BUAD 350 - Human Resource Management (3 credits)
Provides students with an understanding of the functions, content and challenges of Human Resource Management (HRM) in organizations today. Insights will be developed on basic dimensions of HRM such as recruitment, selection, performance management, rewards and retention, as well as particular challenges concerning strategic HRM and global environments. Emphasis is placed on how the complexities of HRM relate to students' past and future experiences as members of organizations. Prerequisites: BUAD 309 or COM 202 or instructor permission.
BUAD 375 - Innovation, Creativity, and Entrepreneurship: Toolkit (ICE: Toolkit) (3 credits)
This course helps students identify and frame business and other societal problems that are characterized by complexity, uncertainty, volatility, and ambiguity. Students learn to think problems through by understanding the situation and framing problems in new ways that might alter how they generate and evaluate solutions. Prerequisite: ACC 201; BUAD 275; or instructor permission.
BUAD 491 - Strategic Management (3 credits)
The formal analysis of an organization's macro and industry environment; its mission and goals; and strategy formulation, implementation, and control. This is a capstone course which integrates the student's knowledge from the areas of accounting, finance, marketing, and management. Students are encouraged to take this course during their last semester; graduating seniors are given priority in enrollment. Prerequisites: completion of Base Curriculum; BUAD 309; BUAD 333 or 350; BUAD 360; and senior standing.
BUAD 499 - Internship in Business Administration ( credits)
A course designed specifically for junior- and senior-level students. Internships provide guided, counseled, and progressive experience under a dual-tutelage program of a businessperson and an academician. An academically monitored activity to assure quality experience. Graded Satisfactory/Unsatisfactory only. Prerequisite: completion of Base Curriculum; or instructor permission.
ECON 201 - Macroeconomics (3 credits)
An introduction to the methods, models, and approaches used by economists to analyze and interpret events and policies related to the overall operation of the economy. The course endeavors to make sense of unemployment, inflation, recessions, debt and deficits, economic growth, the expanding role of the Federal Reserve, and policies to provide stability to the economy. Additional attention is given to the making of economic policy in an era of globalization. Finally, students are exposed to multiple schools of thought regarding macroeconomic reasoning. Prerequisite: ACT math score of 19 or above; SAT math score of 500 or above; pass MATH 099; or Accuplacer Elementary Algebra test score of 85 or higher, or university-level math requirement with a minimum grade of C-. Prerequisite or corequisite: ENG 102.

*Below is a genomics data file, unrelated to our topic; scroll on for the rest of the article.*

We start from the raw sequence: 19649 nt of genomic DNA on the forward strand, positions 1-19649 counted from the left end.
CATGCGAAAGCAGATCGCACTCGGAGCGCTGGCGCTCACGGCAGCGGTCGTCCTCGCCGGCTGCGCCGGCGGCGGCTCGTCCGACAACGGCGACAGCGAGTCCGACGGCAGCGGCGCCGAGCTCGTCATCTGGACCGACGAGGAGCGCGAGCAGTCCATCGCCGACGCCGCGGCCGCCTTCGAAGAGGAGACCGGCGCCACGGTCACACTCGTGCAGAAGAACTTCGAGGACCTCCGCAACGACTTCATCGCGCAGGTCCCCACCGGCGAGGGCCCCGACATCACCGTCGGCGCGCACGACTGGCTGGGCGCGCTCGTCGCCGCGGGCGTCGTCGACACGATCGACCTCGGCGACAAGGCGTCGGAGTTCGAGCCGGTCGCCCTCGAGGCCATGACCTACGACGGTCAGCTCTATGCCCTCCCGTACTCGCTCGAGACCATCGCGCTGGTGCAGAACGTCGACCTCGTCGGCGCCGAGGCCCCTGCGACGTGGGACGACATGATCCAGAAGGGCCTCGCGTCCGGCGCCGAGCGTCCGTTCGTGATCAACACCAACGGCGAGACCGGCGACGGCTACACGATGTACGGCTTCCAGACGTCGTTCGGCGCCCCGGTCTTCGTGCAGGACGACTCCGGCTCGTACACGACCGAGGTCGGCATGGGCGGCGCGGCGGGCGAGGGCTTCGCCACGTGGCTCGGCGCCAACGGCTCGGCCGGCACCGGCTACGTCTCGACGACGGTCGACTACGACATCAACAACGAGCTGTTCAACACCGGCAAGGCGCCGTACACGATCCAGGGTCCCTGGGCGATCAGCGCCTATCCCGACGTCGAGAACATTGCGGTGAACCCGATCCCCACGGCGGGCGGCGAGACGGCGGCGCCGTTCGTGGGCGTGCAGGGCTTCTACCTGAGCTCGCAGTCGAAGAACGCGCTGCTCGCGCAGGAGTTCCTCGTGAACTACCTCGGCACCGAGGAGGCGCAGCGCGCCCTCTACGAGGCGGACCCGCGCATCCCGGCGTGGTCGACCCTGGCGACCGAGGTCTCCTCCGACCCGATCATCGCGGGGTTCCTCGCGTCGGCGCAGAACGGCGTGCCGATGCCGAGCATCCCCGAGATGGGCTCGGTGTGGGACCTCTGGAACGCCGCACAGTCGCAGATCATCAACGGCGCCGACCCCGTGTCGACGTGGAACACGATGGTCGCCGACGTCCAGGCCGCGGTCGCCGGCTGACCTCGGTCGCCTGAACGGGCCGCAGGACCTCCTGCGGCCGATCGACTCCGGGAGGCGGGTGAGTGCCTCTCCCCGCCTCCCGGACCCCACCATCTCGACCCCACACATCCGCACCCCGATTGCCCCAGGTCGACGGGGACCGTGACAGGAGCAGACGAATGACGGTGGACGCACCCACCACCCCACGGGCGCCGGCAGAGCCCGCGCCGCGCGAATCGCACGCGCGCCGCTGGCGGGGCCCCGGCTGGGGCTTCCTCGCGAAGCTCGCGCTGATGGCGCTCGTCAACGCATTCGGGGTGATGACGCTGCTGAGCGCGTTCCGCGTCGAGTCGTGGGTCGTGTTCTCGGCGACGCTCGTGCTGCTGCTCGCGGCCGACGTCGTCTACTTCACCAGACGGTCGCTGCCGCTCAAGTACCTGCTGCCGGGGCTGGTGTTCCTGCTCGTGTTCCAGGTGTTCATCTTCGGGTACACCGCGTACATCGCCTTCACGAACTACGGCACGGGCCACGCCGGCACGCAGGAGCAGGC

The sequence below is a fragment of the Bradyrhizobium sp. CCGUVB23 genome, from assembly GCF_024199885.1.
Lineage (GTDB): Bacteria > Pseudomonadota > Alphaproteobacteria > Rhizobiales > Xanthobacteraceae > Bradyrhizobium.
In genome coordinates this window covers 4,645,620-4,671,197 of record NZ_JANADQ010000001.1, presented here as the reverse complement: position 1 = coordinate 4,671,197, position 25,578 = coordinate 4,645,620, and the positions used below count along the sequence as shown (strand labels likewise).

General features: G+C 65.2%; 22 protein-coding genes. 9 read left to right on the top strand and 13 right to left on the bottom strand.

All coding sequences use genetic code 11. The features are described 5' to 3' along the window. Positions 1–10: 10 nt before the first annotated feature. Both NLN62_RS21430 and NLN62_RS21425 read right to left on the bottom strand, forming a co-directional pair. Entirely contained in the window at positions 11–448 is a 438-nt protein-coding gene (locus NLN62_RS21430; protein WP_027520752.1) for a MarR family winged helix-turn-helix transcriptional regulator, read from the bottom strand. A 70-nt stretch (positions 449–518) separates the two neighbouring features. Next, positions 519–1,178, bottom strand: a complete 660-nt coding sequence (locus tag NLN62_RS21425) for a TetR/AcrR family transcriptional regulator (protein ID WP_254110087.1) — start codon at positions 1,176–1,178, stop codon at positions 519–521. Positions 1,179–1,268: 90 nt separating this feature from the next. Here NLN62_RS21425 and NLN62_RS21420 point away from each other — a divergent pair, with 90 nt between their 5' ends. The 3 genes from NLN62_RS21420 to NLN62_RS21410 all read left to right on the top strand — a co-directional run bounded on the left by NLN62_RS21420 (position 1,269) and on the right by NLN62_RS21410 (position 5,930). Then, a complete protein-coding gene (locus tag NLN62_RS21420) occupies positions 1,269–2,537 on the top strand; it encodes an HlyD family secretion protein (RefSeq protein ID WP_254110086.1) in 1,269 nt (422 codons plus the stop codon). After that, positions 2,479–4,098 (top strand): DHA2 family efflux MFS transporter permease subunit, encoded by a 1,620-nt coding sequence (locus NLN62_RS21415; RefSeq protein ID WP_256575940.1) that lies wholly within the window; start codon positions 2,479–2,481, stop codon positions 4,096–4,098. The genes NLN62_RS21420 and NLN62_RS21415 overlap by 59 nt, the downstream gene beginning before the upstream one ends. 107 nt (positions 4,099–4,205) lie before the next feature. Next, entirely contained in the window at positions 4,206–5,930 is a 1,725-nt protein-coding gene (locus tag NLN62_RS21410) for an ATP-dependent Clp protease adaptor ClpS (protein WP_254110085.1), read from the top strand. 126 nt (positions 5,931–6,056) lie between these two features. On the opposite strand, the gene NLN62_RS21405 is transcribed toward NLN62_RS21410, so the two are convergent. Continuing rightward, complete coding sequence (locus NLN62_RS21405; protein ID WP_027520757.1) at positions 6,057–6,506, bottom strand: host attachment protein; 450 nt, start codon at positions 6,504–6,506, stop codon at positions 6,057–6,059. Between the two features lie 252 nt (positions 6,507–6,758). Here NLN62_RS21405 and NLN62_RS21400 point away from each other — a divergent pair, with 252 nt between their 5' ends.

ECON 303 - International Economics and Globalization (3 credits)
An exploration of economic, political, and social effects of globalization. This is examined from the perspectives of trade, development, finance, and the environment. The first half of the course focuses on the impacts of international trade. This includes preferential trading relations, protectionism, global trade agreements, competitiveness, and possible conflicts between trade and social objectives. The second half of the course focuses on international monetary relations and regimes. This includes understanding the balance of payments, exchange rate determination, currency crises, and international debt. Prerequisites: MATH 140, MATH 141, or MATH 151with a minimum grade of ÒC-Ó; ECON 201; ECON 202 recommended.
Management students are trained in the art and science of business in a number of different areas: strategic management, organizational behavior, economics, and operational and strategic analysis. Through small class sizes, group projects and real-world experience, students learn precisely how to anticipate customer needs, grow and motivate a workforce, and develop into influential and inspiring business leaders.
The Management emphasis is tailor-made for Business Administration students with a knack for leadership and curiosity for economics. Management students hone the practical skills needed to bring economic, social and political factors into business practice. Students complete the program as proven decision-makers and problem-solvers who understand the fine balance between capital and labor as well as the myriad variables behind goods and services.
The global marketplace is diverse. Successful managers need to have the cultural and demographic dexterity needed to lead decisions across borders and collaborate between generations and the vast breadth and depth of values associated with each.
The global marketplace is also fast-paced. Exceptional managers will also have a pulse on the technological developments that are changing the fabric of nearly every industry today. The rise of technology is embedded in larger social, economic and political realities; therefore, it’s critical that managers can make ethical decisions within the rise of unprecedented innovation.
This is where Western’s liberal arts education comes in: you’ll create a foundation of skills and principles that will forever serve you in the dynamic, globalized marketplace. Dive into an array of courses that inspire you, expand your skill set and set you up to become an exceptional business leader.